Feeding the soul in Sri Lanka
The word “serendipity” comes from Serendib, the old Arabic name for Sri Lanka, but for Bama and I our first few days on the island were quite the opposite. On arrival, I was sleep-deprived and recovering from illness; Bama was also tired from a series of long journeys, not to mention the stress of looking after a sick companion. Our first stop was the beach town of Hikkaduwa on the southwest coast, where an introduction to Sri Lankan cuisine came in a plate of devilled chicken – spicy, glazed with a sweet and sour marinade, and especially delicious when paired with fried rice.
But the ubiquitous coconut sambol was far less satisfying; it struck me as being even saltier than the sea. That overpowering saltiness characterised much of the food we tasted in Hikkaduwa, and I began to wonder if this would be a common problem throughout the next two weeks. “Is this how Sri Lankan food is supposed to taste?” I asked Bama. He’d come on a week-long trip several years before, and raved about a delicious curry he’d eaten in Kandy. “No,” he replied, “what I tried was much, much better.”
It wasn’t just the food in Hikkaduwa that left a bad taste in our mouths. At the urging of my father (which I will forever regret agreeing to), we stayed with his eccentric old friend who had retired there and built a beachfront house. While I remain grateful for his generosity in providing food and lodgings, I abhorred the low-grade, snide remarks he repeatedly levelled at Bama, his angry tirades against using the air conditioner (which meant three nights of fitful sleep and waking in a pool of our own sweat), and the toxic atmosphere that, at one point, even threatened to halt our six-month Spice Odyssey.
Serendipity only found us once we ventured into Sri Lanka’s central heartland by train. The bulk of that time was spent just outside Kandy, at an intimate rooftop homestay run by Mahesh and Achini, two local P.E. teachers.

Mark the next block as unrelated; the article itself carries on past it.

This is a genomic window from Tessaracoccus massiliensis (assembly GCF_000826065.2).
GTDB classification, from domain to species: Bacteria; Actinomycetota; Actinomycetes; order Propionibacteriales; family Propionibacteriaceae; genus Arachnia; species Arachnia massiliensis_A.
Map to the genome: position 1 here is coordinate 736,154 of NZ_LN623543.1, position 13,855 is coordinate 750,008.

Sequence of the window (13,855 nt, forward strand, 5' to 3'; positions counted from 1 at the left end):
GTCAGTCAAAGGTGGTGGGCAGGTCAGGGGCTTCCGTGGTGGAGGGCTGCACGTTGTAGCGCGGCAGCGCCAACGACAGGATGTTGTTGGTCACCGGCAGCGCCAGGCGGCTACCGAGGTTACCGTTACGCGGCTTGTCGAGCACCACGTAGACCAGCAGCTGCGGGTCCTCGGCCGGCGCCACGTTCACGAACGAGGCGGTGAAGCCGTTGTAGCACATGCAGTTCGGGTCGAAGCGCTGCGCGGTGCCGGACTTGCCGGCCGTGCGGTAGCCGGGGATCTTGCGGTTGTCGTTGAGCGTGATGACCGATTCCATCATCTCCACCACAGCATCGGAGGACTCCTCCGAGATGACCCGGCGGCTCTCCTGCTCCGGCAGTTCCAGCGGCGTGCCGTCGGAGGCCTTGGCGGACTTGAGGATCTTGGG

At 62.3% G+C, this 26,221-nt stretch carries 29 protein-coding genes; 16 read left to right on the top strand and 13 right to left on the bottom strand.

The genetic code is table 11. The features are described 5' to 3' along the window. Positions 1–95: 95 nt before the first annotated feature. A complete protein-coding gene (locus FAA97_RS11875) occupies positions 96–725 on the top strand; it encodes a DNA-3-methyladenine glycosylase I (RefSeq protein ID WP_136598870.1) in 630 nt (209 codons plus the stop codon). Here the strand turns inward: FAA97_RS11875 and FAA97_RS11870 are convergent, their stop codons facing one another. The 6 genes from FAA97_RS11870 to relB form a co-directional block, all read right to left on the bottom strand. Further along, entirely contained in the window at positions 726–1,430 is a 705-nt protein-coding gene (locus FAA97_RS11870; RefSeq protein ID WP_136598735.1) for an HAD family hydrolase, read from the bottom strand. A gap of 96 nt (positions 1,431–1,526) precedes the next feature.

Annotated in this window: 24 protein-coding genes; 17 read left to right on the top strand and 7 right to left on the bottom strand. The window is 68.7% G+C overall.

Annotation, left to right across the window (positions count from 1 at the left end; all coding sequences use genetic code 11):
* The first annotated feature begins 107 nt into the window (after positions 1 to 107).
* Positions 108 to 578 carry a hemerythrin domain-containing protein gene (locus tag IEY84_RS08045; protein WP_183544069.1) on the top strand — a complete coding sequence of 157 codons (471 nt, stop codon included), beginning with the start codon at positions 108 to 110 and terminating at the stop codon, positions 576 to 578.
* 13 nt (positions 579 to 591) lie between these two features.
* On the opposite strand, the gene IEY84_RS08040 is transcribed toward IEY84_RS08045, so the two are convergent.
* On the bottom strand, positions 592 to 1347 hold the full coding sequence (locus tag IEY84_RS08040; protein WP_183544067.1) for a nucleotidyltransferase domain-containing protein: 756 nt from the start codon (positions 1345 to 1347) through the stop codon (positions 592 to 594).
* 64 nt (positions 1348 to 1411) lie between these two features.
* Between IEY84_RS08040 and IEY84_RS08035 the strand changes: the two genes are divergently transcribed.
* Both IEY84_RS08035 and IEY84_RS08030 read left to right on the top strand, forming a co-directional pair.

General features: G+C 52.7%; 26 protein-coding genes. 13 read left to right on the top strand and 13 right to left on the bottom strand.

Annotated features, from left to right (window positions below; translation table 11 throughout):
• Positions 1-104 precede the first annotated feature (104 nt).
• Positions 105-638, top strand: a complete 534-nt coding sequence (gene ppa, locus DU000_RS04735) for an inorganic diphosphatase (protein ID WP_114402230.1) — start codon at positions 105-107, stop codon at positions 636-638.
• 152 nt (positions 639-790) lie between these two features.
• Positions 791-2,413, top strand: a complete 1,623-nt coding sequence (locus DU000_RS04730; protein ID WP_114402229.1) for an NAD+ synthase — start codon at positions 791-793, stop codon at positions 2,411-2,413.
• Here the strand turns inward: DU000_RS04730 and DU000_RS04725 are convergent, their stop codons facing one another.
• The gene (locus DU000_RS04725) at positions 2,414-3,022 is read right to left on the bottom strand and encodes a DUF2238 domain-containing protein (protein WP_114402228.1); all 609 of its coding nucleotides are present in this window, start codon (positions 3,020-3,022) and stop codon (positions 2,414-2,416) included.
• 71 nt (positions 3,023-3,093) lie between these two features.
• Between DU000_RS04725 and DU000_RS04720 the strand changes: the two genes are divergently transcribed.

While Mahesh went out of his way to guide us around the ancient sites of the Cultural Triangle, multi-tasking Achini introduced us to a variety of Sri Lankan delights from their small but efficient kitchen. We fell in love with her homemade breakfasts of pol roti (coconut flatbread) and onion sambol – the latter infused with turmeric, curry leaves, tamarind, chilli flakes and the savoury richness of umbalakada, cured bonito from the Maldives.
Dinners were an even more elaborate affair, with a generous spread of three or four different curries, salad and red or white rice. The rotating menu had jackfruit, potato and gotukola sambol – a salad of thinly sliced pennywort with red onion and grated coconut. Alongside onion sambol, my favourite was the maroon-tinted beetroot curry, stewed in coconut milk and a delicate spice blend that complemented the vegetable’s natural sweetness. Like all the other curries Achini made, the ingredients were cooked in a walanda, the traditional Sri Lankan earthenware pot.
For dessert, chilled buffalo curd was appetising enough on its own, but it proved even better drizzled with the treacle-like sap of the kithul palm. While resting at the homestay, we revelled in some of its simple pleasures – not least a cup of Sri Lanka’s very own Dilmah tea. Achini expertly brewed hers with whole milk, adding the perfect amount of sugar for a balanced, silky smooth concoction. And how could I forget the unusual fruit juices we tried? Squeezing the stringy, bright orange pulp of a mature palmyra palm fruit (taal) yielded a sweet nectar that was suggestive of jackfruit. Wood apple, known to the Sinhalese as duvul, produced a refreshing juice with notes of tamarind.
Unfortunately, I did not remember to take photos of the string hoppers we enjoyed for breakfast one morning, or the freshly caught lake fish and curried ambarella that Mahesh’s mother cooked us after a long day hot-footing around the temples of Anuradhapura. One of the most memorable episodes took place in a roadside greasy spoon near Dambulla, where Mahesh took us to sample the famous Sri Lankan egg hoppers we’d seen on several food-related travel shows. The batter was paper-thin and brittle at the edges but thick and moist in the centre; with a spoonful of fresh chilli sambol, it made for a perfect pre-dinner snack.
I’d imagined that Bama and I would eventually get around to trying an egg hopper, but Achini’s fabulous home cooking and the overarching kindness of Mahesh were entirely unexpected. After a rough start in Hikkaduwa, their hospitality restored us and breathed the life back into our trip. ◊